DISTILL, DESIGN and DOCUMENT: Remote Learning in 3-D)

By Dan Ryder, CCIRA 2021 Featured Speaker

The stress is real. 

Whether we teach kindergarten in pK-3 Reggio Emilia- inspired elementary schools or run library cum makerspaces for young adults in expeditionary learning programs, we are feeling the strain. We are balancing the needs of our students against the expectations of our curricula while responding to the concerns of our communities and challenges of the moment. And if those two sentences weren’t word soaked enough to overwhelm the most verbiage-resilient amongst us, add the terms “hybrid instruction” and “fluid public health conditions” and grab hold of something sturdy.  

And yet, I am hopeful that we may yet manage and — dare I dream — thrive in the rapid response remote learning environments into which we’ve been thrust.  As my good friend and stalwart Pacific Northwest educator, Darren Hudgins points out, Spring 2020 was not a time of distance education.  It was a time of emergency teaching.  How might we reframe the start of a new school year as a place of possibility and potential rather than pessimism and peril?

Because education loves a good acronym and who doesn’t adore a retro-futurism mnemonic, I’ve worked up a 3-D frame through which to look at remote learning instructional design.  It doesn’t require any special glasses or goggles.  (However, lesson planning at the drive-in can be a wonderful way to support local theater owners.)  The goal here isn’t to break new ground but instead to find a more peaceful pathway to planning quality instruction and deeper learning.  And if the alliteration hasn’t driven you from this blog yet, consider how this distill, design, and document framework might benefit you as well as your students and other stakeholders.  

Distill

What really matters? 

When face-to-face instruction went on hiatus during the spring of 2020, many educators started their planning by looking at their typical spring plans and attempted to retrofit the activities and lessons to remote learning conditions.  Other folx dropped familiarity entirely in favor of creating all-new assessments and extended learning opportunities aligned to their students’ current realities.  Both approaches met with success and struggle, with the latter tending to focus on the meaningful now and the former holding tight to the meaningful always.  

What if we just pause for a moment, examine our curricula, survey our students’ world, and ask, “What really matters?”  What if we were able to take our scopes and sequences and simplify them in the service of ensuring screen time is purpose-driven time? What if we were able to prioritize the habits of work valued highest in our communities and the social emotional learning outcomes students’ families need help with most?  And then asking that first question again, “Okay, what really matters?”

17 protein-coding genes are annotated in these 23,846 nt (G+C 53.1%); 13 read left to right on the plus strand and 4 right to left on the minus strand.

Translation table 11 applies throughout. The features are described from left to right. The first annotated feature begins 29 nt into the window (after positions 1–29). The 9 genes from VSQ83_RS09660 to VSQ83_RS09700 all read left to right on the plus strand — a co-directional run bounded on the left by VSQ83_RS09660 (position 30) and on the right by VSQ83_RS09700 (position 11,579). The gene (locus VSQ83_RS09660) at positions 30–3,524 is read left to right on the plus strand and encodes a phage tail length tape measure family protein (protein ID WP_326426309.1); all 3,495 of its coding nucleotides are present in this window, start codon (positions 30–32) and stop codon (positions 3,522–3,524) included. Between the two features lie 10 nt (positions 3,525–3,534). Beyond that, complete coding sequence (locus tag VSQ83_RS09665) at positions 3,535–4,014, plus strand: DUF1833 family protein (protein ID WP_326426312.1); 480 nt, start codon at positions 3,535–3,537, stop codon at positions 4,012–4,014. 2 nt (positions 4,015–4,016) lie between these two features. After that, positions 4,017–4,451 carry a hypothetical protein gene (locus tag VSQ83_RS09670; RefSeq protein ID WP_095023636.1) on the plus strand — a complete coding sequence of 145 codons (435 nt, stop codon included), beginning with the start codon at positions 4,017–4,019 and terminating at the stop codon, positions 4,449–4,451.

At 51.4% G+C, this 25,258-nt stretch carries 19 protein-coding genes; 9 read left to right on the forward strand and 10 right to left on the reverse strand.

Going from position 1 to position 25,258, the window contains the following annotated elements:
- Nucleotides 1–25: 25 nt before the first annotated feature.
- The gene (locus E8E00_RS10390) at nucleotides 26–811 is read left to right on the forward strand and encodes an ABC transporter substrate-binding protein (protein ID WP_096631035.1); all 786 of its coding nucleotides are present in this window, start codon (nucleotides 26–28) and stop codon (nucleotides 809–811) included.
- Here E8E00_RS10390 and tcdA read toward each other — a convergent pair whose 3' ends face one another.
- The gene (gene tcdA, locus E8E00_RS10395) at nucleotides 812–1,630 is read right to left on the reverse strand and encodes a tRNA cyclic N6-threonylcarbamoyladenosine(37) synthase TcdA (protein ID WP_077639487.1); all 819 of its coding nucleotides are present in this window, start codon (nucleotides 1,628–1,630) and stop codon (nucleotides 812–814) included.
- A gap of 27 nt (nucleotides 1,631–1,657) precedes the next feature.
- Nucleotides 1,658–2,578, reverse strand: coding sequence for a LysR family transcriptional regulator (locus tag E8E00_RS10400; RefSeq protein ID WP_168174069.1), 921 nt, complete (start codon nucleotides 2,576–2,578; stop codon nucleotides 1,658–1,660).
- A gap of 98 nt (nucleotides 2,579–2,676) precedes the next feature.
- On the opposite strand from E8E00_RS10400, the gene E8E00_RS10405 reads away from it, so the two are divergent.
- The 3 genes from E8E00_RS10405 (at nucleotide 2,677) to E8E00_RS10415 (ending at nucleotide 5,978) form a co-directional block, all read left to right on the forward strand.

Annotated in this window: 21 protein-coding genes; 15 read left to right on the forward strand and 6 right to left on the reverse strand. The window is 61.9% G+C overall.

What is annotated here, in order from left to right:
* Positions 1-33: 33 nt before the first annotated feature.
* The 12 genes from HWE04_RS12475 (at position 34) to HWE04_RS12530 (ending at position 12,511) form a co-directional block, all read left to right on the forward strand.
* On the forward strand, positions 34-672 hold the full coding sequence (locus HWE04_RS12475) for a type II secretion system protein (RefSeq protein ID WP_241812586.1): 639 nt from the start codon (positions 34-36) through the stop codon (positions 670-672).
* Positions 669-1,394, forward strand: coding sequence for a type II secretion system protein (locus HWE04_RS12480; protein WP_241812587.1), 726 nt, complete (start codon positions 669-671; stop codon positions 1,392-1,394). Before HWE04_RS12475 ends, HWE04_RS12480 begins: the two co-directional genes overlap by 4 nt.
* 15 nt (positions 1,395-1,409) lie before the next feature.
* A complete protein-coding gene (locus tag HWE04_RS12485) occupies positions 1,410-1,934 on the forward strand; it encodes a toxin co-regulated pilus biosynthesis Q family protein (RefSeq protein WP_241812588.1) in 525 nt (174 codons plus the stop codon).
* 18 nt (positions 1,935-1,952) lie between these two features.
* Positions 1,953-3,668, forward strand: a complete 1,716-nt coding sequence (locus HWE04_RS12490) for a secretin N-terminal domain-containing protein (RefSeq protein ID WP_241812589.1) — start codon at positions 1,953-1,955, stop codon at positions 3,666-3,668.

For example, we might throw our hands up and say, “Well, we have to throw away the drama unit.  We can’t get all of the kids together online at the same time and even if we do half of their connections are lousy and I just want to eat cake.”  For the record, there’s nothing wrong with cake.  (Though I’ve learned recently that hugs last longer than cake.) 

Instead we might ask, “What are the skills and understandings students takeaway from the drama unit?”   Memorization.  Tone and inflection.   Relationship between speaker and audience.   Communicating emotion.  Creating a reality.  Collaborating with peers. 

Once that distillation occurs, opportunities emerge.  What if students composed monologues for their peers to deliver, record and publish?   What if those monologues told the stories of undervalued or under appreciated minor characters from well known works? What if those monologues portrayed emotion that character experiences in the story, but the audience doesn’t realize it?  How might such an assessment meet curricular goals and then serve as a bridge to discussions of under-represented voices in our communities and world?  

I’m not here to cast judgement on your conclusions about what really matters — visit my Twitter feed if you want to know how well our edu-values align.  I’m suggesting that the act of paring down helps all of us feel that much more calm and confident in our work during a time when those states are in short supply.  And I’m also suggesting that doing so fuels deeper learning, rather than diminishing rigor.  

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Photo courtesy of Unsplash

Design

How might we meet the needs of students, school, family and community?

Perhaps now more than at any point in recent history, schools are being called upon to meet the needs of stakeholders both in their immediate communities and beyond.  Engaging students in their instruction may have much deeper stakes than good grades or successful achievement of learning outcomes.  Heightened student engagement may well translate into reduced familial stress and increased community involvement.  Providing more real world problem solving experience for students  contributes to the value added and return on investment arguments for supporting schools.  This may be even more true in a time of remote instruction substituting for face to face learning.